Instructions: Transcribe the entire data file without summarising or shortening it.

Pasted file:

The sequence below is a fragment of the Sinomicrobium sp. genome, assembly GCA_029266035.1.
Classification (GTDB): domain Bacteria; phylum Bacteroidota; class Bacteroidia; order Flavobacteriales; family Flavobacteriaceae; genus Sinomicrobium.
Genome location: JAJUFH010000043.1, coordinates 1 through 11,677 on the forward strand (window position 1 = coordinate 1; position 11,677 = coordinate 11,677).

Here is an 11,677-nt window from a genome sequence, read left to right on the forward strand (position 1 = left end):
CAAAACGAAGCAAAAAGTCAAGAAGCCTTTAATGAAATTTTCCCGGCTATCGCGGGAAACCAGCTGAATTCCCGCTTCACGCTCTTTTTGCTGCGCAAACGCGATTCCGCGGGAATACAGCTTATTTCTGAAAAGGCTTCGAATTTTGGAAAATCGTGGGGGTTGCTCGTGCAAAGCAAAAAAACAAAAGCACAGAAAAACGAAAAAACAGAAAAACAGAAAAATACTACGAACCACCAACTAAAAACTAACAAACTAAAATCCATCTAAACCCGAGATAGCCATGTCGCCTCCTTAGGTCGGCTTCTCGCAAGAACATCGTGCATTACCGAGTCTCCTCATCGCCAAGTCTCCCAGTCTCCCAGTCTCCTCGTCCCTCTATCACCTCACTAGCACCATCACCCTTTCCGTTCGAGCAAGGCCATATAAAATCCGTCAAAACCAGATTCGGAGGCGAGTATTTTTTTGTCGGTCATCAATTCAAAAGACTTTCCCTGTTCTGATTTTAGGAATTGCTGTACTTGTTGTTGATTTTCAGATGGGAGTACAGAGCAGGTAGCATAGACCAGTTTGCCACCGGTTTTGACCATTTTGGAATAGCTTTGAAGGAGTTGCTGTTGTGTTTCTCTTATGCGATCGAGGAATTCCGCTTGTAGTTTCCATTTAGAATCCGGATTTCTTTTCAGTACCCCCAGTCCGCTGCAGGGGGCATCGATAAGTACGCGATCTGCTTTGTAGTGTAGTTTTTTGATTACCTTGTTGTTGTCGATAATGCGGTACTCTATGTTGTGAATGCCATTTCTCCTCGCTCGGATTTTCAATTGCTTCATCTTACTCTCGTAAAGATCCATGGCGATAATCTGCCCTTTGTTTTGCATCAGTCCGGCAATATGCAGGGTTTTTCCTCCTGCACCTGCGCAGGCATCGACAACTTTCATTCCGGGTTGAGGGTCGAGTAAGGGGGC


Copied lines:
The sequence below is a fragment of the Sinomicrobium sp. genome, assembly GCA_029266035.1.
Classification (GTDB): domain Bacteria; phylum Bacteroidota; class Bacteroidia; order Flavobacteriales; family Flavobacteriaceae; genus Sinomicrobium.
Genome location: JAJUFH010000043.1, coordinates 1 through 11,677 on the forward strand (window position 1 = coordinate 1; position 11,677 = coordinate 11,677).

Here is an 11,677-nt window from a genome sequence, read left to right on the forward strand (position 1 = left end):
CAAAACGAAGCAAAAAGTCAAGAAGCCTTTAATGAAATTTTCCCGGCTATCGCGGGAAACCAGCTGAATTCCCGCTTCACGCTCTTTTTGCTGCGCAAACGCGATTCCGCGGGAATACAGCTTATTTCTGAAAAGGCTTCGAATTTTGGAAAATCGTGGGGGTTGCTCGTGCAAAGCAAAAAAACAAAAGCACAGAAAAACGAAAAAACAGAAAAACAGAAAAATACTACGAACCACCAACTAAAAACTAACAAACTAAAATCCATCTAAACCCGAGATAGCCATGTCGCCTCCTTAGGTCGGCTTCTCGCAAGAACATCGTGCATTACCGAGTCTCCTCATCGCCAAGTCTCCCAGTCTCCCAGTCTCCTCGTCCCTCTATCACCTCACTAGCACCATCACCCTTTCCGTTCGAGCAAGGCCATATAAAATCCGTCAAAACCAGATTCGGAGGCGAGTATTTTTTTGTCGGTCATCAATTCAAAAGACTTTCCCTGTTCTGATTTTAGGAATTGCTGTACTTGTTGTTGATTTTCAGATGGGAGTACAGAGCAGGTAGCATAGACCAGTTTGCCACCGGTTTTGACCATTTTGGAATAGCTTTGAAGGAGTTGCTGTTGTGTTTCTCTTATGCGATCGAGGAATTCCGCTTGTAGTTTCCATTTAGAATCCGGATTTCTTTTCAGTACCCCCAGTCCGCTGCAGGGGGCATCGATAAGTACGCGATCTGCTTTGTAGTGTAGTTTTTTGATTACCTTGTTGTTGTCGATAATGCGGTACTCTATGTTGTGAATGCCATTTCTCCTCGCTCGGATTTTCAATTGCTTCATCTTACTCTCGTAAAGATCCATGGCGATAATCTGCCCTTTGTTTTGCATCAGTCCGGCAATATGCAGGGTTTTTCCTCCTGCACCTGCGCAGGCATCGACAACTTTCATTCCGGGTTGAGGGTCGAGTAAGGGGGC